Miller!! Hottie mcHottie. Shame about the epilepsy. Seriously… he was hot.
Ben Hanno: Resident camp gay guy. He was hilarious and tragic. A loveable dude.
Hipster Commander: I can’t remember his character name, but would you put this hipster in charge of a troupe full of special needs Israeli soldiers? Probably not. But perhaps in charge of an indie band!
I tried looking for his real photo, but this was the only worthwhile image that came up when I googled “jewish hipster”. Merry Chrismukkah to all!
An excellent directorial debut from Moss from The IT Crowd. Who knew there was such talent behind the awkwardness? If you like Wes Anderson and British things, you will like this film as it is TOTALLY a British version of Rushmore.
Main character Oliver Tate would definitely be played by Jason Schwartzman if this were made in America ten years ago… and perhaps by Michael Cera if it were made in America for modern times… Is THAT why Michael Cera was thanked in the credits? Is he the father of all awkward teen films?
Anyway, great vintage retro visuals and fantasy sequences. Fab awkard characters and story. Loved it!! Sadly, Richard Ayoade cancelled his Afternoon Tea with us, so I will pretend that we interviewed him and shall assume what his answers would have been:
Loose Lips: Hi Richard Ayoade. We’re big fans of yours. We just have a few questions from the fans if you will….
RICHARD AYOADE: Sure, I love giving interviews. I would never think to cancel one. Not ever. That would just be plain rude.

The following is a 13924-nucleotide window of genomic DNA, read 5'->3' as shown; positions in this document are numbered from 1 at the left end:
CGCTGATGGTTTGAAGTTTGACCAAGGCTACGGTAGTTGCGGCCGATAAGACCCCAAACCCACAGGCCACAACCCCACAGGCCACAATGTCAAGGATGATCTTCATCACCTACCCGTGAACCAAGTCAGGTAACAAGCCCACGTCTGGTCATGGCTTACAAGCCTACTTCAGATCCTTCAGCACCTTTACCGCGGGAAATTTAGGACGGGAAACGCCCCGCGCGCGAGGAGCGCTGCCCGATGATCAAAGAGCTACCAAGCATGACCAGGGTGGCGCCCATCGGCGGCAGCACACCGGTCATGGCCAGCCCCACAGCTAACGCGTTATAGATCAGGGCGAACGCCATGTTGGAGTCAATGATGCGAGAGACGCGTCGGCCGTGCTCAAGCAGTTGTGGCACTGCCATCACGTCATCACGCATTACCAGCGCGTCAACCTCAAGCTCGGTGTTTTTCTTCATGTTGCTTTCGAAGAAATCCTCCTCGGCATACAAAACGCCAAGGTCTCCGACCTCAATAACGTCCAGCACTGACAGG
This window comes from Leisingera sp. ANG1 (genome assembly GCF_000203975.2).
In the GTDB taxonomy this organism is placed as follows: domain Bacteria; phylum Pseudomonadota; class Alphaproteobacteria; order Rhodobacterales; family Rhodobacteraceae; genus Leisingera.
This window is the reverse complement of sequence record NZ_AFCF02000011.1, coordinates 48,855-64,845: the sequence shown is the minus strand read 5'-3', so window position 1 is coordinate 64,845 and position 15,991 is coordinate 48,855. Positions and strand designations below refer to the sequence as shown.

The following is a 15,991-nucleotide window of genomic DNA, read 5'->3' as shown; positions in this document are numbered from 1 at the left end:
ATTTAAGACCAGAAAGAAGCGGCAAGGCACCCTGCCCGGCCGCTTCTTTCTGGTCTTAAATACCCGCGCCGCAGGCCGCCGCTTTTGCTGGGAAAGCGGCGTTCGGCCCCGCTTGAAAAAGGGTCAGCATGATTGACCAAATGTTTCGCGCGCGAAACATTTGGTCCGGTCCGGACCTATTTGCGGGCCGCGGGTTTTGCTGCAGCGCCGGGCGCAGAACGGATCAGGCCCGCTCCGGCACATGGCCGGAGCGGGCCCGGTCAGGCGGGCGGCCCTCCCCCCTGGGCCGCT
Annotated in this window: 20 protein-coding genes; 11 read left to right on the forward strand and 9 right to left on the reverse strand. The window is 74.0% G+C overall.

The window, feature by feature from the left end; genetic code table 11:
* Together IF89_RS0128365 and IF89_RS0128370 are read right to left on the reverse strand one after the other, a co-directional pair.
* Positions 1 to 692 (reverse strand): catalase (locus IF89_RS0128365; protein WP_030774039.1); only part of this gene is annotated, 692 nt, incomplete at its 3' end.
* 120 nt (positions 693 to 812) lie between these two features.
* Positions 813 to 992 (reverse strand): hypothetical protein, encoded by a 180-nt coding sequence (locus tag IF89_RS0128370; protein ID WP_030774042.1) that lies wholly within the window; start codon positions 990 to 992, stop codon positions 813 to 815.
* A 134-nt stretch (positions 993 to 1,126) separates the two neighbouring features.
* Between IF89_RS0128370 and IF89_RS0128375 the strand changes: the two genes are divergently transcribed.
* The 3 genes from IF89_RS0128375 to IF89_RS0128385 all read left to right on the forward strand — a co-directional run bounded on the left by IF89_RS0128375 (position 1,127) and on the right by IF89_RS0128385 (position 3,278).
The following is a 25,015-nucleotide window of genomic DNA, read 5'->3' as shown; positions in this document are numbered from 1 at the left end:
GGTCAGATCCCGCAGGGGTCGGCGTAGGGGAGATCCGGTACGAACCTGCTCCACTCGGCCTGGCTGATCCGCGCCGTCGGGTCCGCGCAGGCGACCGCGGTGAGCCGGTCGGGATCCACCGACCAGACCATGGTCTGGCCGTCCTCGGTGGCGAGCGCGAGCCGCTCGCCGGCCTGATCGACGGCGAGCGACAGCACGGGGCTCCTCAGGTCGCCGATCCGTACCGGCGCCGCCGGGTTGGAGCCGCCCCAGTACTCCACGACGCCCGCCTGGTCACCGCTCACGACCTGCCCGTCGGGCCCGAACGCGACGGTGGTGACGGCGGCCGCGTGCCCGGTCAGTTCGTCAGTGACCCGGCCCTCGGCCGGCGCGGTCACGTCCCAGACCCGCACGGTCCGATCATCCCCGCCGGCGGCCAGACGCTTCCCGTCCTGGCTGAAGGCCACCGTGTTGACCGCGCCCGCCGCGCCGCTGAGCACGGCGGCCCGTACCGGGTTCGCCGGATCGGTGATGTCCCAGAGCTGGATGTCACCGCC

Loose Lips: Yeah, totally Richard Ayoade. Anyway, here are some questions from your fans…
Adrienne: Where is the last place anyone would think to look for you if you had been kidnapped?
RICHARD AYOADE: Hmm… tough one. Probably at a press junket.
Rich: Do you ever yodel your surname?
RICHARD AYOADE: Is there any other way to say it!?
Duncan: Do you know if Garth Marenghi will be sculpting our nightmares again any time soon?
RICHARD AYOADE: Garth Marwhatti?
Ella: Have you ever thought of turning your surname into a proper noun, for those tough scrabble times when you have nothing but vowels?
RICHARD AYOADETM: Um… no. Moving on…
Loose Lips: Thanks Richard Ayoade. Thanks for nuthin.
I have not seen the original Swedish version of this film (Let The Right One In) so I cannot be biased about how this American remake stands in comparison. All I know is that it was directed by the guy who did Cloverfield (excellent film), starred Hit Girl and the boy from The Road… and the music was composed by my favourite composer Michael Giacchino (he did LOST).